Wednesday, January 22, 2014

The Dangers of Complacency

We often hear phrases like, "they live quite comfortably," or "I'm able to live a life of comfort," and we assign them positive connotations. However, I believe there is a difference between a life full of joy and peace, and a life where you are comfortable where you are at. Today, this post is about not getting to comfortable with where we are currently, and making the choice to continually work towards a better tomorrow.

Now, I love relaxing as much as the next guy. When I refer to a dangerous complacency, however, I'm talking about spiritual complacency. This is where you do okay most of the time, and consider yourself alright since you do most of the minimum requirements, i.e. often saying a vague prayer, reading your scriptures half-heartedly before dozing off, going to sacrament meeting each week and then leaving church early, etc. What I just described might be a little exaggerated, but not much, and I'm as guilty as anyone. What I want to share today is how to avoid complacency in our spiritual (and thereby overall) well-being.

Here's what I'm getting at: in my life, I've recently realized I was being complacent about my spirituality. And frankly, it's not fun. You start to notice a smaller measure of the spirit, among other things. And in our world today, we want to have the presence of the Holy Ghost as much as possible. I talked to my husband about my worries about a week ago, and we had a really good discussion, filled with reassurance and goal-making. That's the thing about complacency--you lack action. And when you lack action, your faith dwindles.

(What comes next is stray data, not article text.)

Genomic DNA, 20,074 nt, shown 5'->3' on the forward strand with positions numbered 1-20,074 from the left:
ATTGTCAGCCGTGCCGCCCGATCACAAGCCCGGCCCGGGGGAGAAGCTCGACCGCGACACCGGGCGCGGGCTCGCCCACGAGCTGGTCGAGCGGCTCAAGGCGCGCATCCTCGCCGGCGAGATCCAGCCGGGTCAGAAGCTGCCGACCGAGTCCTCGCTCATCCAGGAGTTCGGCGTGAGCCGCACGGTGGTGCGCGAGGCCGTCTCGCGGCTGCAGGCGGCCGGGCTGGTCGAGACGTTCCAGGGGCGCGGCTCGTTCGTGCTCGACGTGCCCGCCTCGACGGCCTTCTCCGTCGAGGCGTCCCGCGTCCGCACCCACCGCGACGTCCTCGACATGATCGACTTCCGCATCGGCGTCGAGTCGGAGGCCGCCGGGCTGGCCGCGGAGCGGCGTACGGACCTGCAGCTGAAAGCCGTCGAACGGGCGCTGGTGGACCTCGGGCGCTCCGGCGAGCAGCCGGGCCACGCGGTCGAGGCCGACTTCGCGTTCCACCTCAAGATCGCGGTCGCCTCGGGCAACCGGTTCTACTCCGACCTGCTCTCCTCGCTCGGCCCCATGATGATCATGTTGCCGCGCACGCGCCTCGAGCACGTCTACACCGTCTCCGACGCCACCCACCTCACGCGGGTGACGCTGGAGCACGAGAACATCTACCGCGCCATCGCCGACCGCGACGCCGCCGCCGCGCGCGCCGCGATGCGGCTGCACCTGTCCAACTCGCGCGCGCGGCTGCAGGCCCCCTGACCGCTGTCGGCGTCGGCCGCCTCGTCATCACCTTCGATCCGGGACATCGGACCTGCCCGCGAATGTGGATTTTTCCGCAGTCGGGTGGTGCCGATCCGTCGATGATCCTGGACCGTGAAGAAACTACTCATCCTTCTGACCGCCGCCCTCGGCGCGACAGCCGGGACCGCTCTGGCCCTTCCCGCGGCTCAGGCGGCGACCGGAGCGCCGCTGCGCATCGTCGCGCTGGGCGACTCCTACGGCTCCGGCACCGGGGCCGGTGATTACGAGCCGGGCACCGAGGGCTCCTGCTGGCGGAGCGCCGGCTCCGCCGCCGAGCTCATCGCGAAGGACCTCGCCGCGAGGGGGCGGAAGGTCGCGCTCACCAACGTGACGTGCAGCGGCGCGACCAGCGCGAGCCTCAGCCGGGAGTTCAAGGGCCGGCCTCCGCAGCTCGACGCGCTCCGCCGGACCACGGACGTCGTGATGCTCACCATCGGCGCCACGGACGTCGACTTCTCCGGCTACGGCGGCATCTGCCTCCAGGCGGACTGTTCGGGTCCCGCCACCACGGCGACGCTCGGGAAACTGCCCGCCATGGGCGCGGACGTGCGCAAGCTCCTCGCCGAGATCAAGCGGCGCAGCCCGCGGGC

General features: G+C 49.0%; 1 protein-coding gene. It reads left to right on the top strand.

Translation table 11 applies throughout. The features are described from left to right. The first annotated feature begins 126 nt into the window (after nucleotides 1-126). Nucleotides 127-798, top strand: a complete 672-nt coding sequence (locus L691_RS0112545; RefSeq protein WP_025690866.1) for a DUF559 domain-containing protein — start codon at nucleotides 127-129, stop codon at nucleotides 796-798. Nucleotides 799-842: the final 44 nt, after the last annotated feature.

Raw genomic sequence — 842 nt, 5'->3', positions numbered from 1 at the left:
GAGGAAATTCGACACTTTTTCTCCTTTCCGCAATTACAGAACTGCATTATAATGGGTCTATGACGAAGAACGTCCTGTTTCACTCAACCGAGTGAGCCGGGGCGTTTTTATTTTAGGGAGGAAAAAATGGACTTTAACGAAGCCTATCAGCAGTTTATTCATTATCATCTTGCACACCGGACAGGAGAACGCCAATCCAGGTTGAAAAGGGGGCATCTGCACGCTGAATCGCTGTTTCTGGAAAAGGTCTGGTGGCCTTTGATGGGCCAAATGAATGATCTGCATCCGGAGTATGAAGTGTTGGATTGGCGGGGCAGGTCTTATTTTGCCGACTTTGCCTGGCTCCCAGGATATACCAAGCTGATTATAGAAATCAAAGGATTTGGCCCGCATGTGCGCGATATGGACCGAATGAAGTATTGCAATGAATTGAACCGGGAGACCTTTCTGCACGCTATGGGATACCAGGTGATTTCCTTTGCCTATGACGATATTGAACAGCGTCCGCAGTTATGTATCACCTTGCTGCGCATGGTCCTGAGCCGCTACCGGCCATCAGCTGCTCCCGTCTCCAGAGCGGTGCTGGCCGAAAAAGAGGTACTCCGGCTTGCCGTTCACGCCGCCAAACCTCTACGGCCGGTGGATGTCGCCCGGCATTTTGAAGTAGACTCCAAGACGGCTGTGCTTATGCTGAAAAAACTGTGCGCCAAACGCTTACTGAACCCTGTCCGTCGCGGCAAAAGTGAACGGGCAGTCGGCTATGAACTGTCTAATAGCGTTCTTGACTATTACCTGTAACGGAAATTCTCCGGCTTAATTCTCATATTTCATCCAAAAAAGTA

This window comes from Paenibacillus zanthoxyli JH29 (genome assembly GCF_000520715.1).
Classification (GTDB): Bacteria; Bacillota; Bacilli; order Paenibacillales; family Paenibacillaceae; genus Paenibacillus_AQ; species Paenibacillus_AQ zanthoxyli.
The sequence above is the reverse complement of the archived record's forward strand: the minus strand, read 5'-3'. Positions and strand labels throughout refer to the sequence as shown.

Right now in my life, I'm making career decisions (I'm graduating soon) and life decisions (like when to have children), and I need all the help I can get. The truth is, we always need the Lord. My husband pointed out to me the other day how little we actually think about the Savior and His Atonement. If I was being honest with myself, it was really mostly on Sunday when I was about to take the Sacrament. And yet, each week, we promise to always remember Him. So I tried it that week. And I was astounded at how I felt the spirit, and the love of the Savior. It also made the sacrament much more meaningful. 

So here's to acting, progressing, and faith-building! After the above-mentioned discussion, I went to the temple. And it was wonderful and exactly what I needed.


Then I went to church a couple days later. We had a fantastic lesson on Jesus Christ, and our teacher happened to talk a lot about what things are keeping us from being closer to Christ. I love those times where you feel like the lesson is just for you. I don't know if I felt like that just because I was fasting, or if it really was a tender mercy (probably both).


So I took careful notes, and shared them with my husband the next night for FHE. We decided to read our scriptures in the living room at around 8 or 9 at night, rather than in bed right before we fell asleep around 10:30 or 11. This promoted more discussion, and I felt like we were on the road to feasting on the words of Christ rather than just nibbling.

So here's what I've learned from this week:

1. You always need the Lord.
2. Getting caught in a rut of complacency is easy, and dangerous.
3. Faith and action are two inseparable concepts.
4. Reading scriptures, praying, and going to the temple are so important. You can't overdo them.
5. Working with your spouse to overcome your own problems is very helpful.
6. Self-inspection should take place often.
7. The Lord loves me, and is always there to help me (and you too!).

So here's to spiritual progression. I'm going to try harder. Feel free to join me :)